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Mrs C. and I weren’t the only ones looking for a new home in Portland Oregon in the early 1980s. Winging up from Central America for a feast of flying insects, a cigar-shaped Vaux Swift was desperately seeking a new late summer home. The hollow tree serving as a roost ...

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The Chatterbox Neighborhood

September 16, 2016
 
 
 
Several of my favorite bloggers have shared pictures of their homes and neighborhoods, often including local wildlife. I always enjoy these posts because it makes me feel closer to people I don’t otherwise have an opportunity to know. Here are pictures of the area in Portland, Oregon, where Mrs. Chatterbox and I live. This region was once a forest bordering Dutch farmland; our neck of the woods ...

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The Scourge of Princes

September 14, 2016
“If you want to annoy your neighbors, tell the truth about them.”
—Pietro Aretino (1492-1556) —
 
Haven’t heard of Pietro Aretino? There was a time when he was one of the most talked about men in Europe, and one of the most feared. He was an Italian author, playwright, poet and satirist, but he was also a blackmailer who wielded tremendous influence on contemporary art and politics. ...

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An Incomplete Education

September 12, 2016
While growing up in the fifties, we were by no means the poorest family on the block. Both of my parents worked, which was unusual at the time. My brother and I had the best of everything, but there was one area where our household was lacking—books.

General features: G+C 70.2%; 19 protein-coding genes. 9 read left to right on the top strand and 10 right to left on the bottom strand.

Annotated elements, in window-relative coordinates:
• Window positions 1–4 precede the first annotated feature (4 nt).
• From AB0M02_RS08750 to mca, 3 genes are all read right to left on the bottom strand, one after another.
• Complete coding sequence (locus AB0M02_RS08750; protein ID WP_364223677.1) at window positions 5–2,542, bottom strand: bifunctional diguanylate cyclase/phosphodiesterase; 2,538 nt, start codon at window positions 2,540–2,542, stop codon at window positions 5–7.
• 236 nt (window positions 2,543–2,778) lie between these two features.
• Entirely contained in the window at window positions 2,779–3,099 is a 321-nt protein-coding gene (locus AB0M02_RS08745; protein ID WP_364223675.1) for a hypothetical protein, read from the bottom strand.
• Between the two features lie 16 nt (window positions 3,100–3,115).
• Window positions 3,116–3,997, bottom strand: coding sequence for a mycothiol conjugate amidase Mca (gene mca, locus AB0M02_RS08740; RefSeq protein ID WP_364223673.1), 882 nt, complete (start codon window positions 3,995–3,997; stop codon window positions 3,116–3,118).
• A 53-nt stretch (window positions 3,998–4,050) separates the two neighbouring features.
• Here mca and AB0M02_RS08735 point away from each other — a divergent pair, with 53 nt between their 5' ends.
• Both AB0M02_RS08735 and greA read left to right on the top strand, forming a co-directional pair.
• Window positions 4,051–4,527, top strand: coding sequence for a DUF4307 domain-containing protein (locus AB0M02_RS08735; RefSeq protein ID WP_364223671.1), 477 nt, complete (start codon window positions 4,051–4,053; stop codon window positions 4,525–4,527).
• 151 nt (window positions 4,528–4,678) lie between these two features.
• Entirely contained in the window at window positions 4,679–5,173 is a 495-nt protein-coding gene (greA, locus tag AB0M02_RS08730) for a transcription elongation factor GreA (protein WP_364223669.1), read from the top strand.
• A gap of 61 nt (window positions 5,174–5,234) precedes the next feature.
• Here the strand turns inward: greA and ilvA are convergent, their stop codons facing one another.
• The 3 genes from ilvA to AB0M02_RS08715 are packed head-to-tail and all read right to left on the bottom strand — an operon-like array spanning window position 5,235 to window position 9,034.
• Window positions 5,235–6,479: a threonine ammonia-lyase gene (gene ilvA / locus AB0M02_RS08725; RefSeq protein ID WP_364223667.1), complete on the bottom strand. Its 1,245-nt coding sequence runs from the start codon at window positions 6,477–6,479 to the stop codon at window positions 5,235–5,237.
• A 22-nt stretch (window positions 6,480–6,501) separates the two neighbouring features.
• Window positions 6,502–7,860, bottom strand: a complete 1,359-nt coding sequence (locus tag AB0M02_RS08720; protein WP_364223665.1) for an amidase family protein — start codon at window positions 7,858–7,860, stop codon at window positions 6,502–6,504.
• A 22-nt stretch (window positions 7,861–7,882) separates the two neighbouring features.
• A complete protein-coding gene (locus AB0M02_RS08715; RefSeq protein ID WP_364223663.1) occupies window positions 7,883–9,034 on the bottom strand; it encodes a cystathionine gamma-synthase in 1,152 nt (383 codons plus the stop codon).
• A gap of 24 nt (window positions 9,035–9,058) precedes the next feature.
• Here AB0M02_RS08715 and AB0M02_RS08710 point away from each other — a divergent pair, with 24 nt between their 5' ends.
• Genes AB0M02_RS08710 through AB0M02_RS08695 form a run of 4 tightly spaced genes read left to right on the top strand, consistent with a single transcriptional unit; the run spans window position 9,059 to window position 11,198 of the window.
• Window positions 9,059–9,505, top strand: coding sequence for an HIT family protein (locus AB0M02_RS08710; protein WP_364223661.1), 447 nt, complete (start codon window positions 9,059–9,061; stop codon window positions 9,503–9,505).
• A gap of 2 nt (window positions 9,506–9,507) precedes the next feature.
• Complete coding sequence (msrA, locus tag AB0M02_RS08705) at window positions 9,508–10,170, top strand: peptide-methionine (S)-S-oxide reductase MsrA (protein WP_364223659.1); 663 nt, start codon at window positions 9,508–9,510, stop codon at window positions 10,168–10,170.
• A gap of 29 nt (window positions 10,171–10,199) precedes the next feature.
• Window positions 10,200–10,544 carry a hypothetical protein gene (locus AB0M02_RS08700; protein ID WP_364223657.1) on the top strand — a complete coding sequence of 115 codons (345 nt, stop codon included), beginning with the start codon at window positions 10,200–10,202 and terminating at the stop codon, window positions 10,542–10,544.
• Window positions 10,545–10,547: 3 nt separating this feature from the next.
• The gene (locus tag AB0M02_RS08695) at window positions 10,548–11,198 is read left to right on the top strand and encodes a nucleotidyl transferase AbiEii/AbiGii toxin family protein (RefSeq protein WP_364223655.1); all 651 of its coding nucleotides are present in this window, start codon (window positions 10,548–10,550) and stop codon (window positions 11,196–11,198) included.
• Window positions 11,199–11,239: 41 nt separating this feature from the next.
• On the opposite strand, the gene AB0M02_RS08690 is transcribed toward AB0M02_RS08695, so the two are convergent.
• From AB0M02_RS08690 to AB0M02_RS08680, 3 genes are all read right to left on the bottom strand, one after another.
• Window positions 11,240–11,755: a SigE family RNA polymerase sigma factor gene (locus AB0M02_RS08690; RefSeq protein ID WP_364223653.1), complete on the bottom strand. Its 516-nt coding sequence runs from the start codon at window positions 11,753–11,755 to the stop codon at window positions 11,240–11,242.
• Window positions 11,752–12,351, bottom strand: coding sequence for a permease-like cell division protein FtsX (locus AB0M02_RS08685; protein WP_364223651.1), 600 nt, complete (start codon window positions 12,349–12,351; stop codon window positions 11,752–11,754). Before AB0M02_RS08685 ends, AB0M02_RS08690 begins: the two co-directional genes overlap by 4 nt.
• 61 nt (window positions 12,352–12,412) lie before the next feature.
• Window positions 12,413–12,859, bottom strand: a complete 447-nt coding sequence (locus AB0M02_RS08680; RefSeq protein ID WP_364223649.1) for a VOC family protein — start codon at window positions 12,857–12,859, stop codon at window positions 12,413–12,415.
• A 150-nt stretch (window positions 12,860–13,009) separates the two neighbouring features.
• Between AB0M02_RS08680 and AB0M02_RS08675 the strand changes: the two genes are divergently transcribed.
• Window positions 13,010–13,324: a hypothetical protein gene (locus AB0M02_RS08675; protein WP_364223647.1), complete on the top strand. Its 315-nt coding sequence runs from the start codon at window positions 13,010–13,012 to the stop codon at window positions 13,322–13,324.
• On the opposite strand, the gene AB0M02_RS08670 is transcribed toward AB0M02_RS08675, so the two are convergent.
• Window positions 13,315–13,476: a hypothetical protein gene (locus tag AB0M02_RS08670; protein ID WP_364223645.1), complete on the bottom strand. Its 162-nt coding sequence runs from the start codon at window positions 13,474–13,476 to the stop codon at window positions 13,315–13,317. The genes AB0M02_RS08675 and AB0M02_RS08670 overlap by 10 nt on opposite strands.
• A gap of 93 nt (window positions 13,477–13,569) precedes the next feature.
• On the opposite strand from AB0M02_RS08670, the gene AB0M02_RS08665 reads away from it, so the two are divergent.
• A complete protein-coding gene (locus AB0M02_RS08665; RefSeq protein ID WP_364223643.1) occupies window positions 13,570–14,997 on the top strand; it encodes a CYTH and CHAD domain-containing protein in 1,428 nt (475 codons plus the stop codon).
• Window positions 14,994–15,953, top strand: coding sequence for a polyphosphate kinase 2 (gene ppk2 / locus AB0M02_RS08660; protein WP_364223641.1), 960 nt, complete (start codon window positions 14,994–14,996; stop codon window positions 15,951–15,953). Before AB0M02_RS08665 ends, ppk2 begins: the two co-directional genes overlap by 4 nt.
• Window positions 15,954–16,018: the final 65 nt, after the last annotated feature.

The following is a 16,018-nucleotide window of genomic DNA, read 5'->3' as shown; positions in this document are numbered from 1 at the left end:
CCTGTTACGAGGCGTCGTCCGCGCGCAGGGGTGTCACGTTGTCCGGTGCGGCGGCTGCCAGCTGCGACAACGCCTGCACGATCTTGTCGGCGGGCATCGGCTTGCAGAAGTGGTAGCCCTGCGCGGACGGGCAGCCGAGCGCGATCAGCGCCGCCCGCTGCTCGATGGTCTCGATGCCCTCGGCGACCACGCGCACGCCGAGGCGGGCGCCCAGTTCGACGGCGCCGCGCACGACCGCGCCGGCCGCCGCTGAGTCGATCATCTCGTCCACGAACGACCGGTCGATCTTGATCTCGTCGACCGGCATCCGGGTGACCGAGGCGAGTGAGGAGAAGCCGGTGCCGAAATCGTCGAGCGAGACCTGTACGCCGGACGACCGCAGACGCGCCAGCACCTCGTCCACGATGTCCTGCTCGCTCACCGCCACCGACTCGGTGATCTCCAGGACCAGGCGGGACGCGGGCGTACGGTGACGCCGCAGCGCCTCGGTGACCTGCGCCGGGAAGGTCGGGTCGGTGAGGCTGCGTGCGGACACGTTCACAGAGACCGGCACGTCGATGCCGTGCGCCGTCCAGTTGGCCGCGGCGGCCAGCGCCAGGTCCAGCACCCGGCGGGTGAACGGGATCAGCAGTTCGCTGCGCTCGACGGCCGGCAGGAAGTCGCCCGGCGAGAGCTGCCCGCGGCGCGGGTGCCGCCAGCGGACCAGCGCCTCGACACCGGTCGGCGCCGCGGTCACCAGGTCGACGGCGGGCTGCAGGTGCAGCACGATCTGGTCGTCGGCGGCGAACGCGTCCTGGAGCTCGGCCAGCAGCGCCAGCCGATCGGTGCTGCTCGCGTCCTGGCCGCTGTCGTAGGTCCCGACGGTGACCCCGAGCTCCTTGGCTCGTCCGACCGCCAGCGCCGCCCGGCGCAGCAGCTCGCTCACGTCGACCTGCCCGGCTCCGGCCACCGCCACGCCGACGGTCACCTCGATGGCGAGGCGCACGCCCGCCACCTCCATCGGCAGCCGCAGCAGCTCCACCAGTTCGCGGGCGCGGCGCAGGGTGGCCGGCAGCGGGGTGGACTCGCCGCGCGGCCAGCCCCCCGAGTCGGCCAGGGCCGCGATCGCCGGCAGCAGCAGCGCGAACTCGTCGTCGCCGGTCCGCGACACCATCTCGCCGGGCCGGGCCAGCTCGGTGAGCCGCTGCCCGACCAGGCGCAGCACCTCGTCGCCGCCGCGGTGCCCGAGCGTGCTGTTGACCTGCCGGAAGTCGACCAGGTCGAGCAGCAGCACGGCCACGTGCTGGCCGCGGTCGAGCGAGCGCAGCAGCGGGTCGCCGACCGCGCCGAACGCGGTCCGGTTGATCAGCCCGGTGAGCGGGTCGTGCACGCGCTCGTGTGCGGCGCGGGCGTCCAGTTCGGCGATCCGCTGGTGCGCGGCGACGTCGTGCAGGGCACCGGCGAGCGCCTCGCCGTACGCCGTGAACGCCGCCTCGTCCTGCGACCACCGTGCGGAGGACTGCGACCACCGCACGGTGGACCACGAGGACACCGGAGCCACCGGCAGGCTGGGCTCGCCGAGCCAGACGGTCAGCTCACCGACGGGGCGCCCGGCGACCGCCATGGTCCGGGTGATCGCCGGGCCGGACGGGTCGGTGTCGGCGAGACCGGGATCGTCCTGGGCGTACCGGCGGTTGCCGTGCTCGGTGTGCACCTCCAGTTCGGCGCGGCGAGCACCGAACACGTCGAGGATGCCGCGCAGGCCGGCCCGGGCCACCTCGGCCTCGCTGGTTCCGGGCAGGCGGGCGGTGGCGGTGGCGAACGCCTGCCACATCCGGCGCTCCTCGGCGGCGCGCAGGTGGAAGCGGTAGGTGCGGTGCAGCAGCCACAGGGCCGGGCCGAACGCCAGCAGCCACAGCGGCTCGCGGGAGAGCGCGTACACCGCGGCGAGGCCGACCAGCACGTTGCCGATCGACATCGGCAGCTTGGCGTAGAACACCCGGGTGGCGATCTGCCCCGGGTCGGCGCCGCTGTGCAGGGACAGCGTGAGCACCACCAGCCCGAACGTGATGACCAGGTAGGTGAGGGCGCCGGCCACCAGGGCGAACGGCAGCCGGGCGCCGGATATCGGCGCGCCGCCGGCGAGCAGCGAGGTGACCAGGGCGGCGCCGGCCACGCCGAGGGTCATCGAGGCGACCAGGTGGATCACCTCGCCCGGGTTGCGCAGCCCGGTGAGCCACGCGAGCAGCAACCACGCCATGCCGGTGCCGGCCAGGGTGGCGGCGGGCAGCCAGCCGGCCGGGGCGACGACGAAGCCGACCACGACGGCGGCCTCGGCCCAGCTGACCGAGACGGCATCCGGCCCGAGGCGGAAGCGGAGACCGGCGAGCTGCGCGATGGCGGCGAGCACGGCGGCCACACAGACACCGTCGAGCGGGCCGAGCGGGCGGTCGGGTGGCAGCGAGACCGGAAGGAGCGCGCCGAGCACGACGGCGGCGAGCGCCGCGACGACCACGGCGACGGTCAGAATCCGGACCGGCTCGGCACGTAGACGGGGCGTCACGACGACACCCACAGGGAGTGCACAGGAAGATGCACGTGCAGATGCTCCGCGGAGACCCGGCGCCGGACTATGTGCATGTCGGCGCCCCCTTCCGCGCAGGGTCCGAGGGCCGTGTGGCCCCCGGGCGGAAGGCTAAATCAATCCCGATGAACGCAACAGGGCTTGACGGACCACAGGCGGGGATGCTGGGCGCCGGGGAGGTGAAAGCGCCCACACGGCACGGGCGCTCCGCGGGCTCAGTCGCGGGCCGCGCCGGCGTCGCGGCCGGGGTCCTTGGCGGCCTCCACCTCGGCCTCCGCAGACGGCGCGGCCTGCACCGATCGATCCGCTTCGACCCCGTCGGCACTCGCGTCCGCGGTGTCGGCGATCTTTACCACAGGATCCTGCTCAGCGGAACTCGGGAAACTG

My mother was a hardcore reader and always had her nose buried in historical biographies from the library, but in the home where I was raised there were no ...

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Queen of Roads

September 9, 2016
I’ve always been interested in popular sayings and enjoy researching the source for popular phrases in our culture. Referring to someone as “upper crust” is easy to figure out: bread was historically cooked in a flat pan over an open fire. The bottom usually ended up burnt and was given to children or servants. The middle was given to adult family members with the golden brown top of the bread reserved ...

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Big Boy Toy

September 7, 2016
On Saturday, Mrs. Chatterbox and I were joined by our son CJ for dinner at a Mexican restaurant that recently opened near our home. As we neared the entrance, CJ spotted something across the parking lot that made him laugh. He pointed at a tractor on a trailer and asked if I noticed anything unusual. It took a moment, but I finally figured it out.
           
When ...

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Motu Man

September 5, 2016
 
 
 
When Mrs. Chatterbox and I travel we always search for souvenirs that encapsulate our experiences and serve as a reminder of our visits to exotic locations. Over the years we’ve filled our home with items, and now our home is bursting at the seams and can’t handle more souvenirs. These days I’m inclined to purchase Christmas ornaments or other items that don’t take up much ...

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Mending Holes

September 2, 2016
 
 
 
My mother went to work in the Almadén bottling plant in Los Gatos, California, when I was eleven. This occurred at a time when my grandmother’s life was slowing down and she had little to do. I don’t know all the details, but Mom and Grandma made an arrangement for Grandma to do our laundry. I doubt Mom paid for this service; Grandma probably did it out of love and was happy to ...

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Why Do Critics Hate This Artist?

August 31, 2016
It’s one of the most famous works ever created by an American artist, so years ago I was surprised to discover it on a wall near a men’s room at New York’s MOMA (Museum of Modern Art). I wasn’t alone staring at this iconic painting; dozens of others were clustered around Andrew Wyeth’s Christina’s World, a painting that captured the public’s attention as soon as it was ...